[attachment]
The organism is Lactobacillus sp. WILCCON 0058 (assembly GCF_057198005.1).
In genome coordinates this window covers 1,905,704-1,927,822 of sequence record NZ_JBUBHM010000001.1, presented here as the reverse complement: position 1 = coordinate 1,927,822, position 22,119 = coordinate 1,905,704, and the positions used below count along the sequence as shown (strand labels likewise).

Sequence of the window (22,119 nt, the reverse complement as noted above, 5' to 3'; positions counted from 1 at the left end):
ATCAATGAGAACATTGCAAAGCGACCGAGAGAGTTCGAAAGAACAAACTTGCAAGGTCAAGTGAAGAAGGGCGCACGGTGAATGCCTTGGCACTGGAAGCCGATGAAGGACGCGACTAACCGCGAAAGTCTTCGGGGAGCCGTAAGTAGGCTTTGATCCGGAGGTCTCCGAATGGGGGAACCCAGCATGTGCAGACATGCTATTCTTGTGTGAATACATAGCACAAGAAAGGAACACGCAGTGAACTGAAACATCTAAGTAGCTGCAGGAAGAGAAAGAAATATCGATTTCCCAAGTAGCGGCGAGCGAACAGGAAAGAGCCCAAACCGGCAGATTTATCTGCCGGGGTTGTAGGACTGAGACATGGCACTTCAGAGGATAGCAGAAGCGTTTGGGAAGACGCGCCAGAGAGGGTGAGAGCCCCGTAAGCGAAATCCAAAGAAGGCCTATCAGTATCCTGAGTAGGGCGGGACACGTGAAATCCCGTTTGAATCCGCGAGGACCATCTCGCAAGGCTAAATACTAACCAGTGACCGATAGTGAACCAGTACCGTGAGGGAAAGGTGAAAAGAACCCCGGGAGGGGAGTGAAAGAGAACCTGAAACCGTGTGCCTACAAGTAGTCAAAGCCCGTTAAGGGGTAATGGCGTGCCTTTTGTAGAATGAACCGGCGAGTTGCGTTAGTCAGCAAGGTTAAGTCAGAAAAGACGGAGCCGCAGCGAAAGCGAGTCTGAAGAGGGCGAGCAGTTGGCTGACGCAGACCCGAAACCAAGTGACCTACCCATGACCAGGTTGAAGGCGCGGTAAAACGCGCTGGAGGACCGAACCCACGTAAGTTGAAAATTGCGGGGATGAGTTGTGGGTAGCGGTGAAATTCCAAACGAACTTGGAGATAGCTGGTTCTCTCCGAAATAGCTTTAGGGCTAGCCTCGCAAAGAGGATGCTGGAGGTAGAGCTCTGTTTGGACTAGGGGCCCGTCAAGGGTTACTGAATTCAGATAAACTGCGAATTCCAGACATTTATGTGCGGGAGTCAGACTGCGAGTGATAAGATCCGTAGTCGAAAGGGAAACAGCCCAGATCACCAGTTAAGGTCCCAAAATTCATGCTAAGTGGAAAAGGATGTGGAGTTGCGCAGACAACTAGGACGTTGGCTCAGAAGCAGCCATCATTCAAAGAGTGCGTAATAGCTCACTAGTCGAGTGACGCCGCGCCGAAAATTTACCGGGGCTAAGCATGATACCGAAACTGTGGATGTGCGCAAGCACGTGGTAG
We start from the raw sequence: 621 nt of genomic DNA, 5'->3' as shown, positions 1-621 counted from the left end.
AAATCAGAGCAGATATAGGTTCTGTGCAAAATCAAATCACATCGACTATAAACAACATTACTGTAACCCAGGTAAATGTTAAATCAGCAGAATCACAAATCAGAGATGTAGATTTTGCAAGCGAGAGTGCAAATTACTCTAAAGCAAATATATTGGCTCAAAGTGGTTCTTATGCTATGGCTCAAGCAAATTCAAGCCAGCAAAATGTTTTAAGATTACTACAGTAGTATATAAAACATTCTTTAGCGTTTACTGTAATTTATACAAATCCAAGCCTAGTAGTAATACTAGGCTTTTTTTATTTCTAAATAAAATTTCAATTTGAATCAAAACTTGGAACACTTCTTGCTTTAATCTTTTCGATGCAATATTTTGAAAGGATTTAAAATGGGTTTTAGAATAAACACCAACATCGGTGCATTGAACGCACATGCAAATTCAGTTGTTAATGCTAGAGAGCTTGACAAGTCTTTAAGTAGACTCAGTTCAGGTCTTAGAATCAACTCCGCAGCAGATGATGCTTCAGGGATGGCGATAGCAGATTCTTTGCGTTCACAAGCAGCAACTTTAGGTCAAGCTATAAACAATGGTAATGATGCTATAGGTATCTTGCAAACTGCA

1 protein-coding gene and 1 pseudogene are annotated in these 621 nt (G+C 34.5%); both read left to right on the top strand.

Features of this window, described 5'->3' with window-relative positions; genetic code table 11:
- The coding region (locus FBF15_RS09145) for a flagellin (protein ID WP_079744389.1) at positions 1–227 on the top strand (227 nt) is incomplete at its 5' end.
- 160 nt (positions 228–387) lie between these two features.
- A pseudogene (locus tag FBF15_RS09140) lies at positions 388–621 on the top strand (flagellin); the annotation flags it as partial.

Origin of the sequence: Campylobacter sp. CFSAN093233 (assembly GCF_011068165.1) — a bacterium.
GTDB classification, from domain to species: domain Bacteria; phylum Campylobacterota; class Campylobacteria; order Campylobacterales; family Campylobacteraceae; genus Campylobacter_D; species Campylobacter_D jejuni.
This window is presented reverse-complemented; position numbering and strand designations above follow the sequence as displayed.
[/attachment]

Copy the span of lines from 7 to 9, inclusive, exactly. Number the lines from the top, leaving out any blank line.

1 protein-coding gene and 1 pseudogene are annotated in these 621 nt (G+C 34.5%); both read left to right on the top strand.

Features of this window, described 5'->3' with window-relative positions; genetic code table 11:
- The coding region (locus FBF15_RS09145) for a flagellin (protein ID WP_079744389.1) at positions 1–227 on the top strand (227 nt) is incomplete at its 5' end.